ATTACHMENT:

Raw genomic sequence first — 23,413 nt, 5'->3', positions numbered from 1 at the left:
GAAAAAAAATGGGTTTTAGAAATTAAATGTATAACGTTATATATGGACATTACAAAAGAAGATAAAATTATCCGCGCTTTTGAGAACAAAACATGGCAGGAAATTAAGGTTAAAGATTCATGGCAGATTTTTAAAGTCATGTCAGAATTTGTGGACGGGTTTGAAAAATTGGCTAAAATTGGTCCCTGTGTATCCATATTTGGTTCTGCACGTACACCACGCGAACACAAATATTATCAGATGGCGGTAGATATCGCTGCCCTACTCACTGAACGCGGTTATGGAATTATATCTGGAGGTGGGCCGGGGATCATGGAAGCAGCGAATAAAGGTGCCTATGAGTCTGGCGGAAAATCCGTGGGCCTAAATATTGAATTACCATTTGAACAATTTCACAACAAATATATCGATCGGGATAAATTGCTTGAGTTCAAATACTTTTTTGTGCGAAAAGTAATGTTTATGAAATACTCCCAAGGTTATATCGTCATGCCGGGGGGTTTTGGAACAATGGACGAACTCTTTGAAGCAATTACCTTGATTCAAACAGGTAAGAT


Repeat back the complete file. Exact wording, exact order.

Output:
Raw genomic sequence first — 23,413 nt, 5'->3', positions numbered from 1 at the left:
GAAAAAAAATGGGTTTTAGAAATTAAATGTATAACGTTATATATGGACATTACAAAAGAAGATAAAATTATCCGCGCTTTTGAGAACAAAACATGGCAGGAAATTAAGGTTAAAGATTCATGGCAGATTTTTAAAGTCATGTCAGAATTTGTGGACGGGTTTGAAAAATTGGCTAAAATTGGTCCCTGTGTATCCATATTTGGTTCTGCACGTACACCACGCGAACACAAATATTATCAGATGGCGGTAGATATCGCTGCCCTACTCACTGAACGCGGTTATGGAATTATATCTGGAGGTGGGCCGGGGATCATGGAAGCAGCGAATAAAGGTGCCTATGAGTCTGGCGGAAAATCCGTGGGCCTAAATATTGAATTACCATTTGAACAATTTCACAACAAATATATCGATCGGGATAAATTGCTTGAGTTCAAATACTTTTTTGTGCGAAAAGTAATGTTTATGAAATACTCCCAAGGTTATATCGTCATGCCGGGGGGTTTTGGAACAATGGACGAACTCTTTGAAGCAATTACCTTGATTCAAACAGGTAAGAT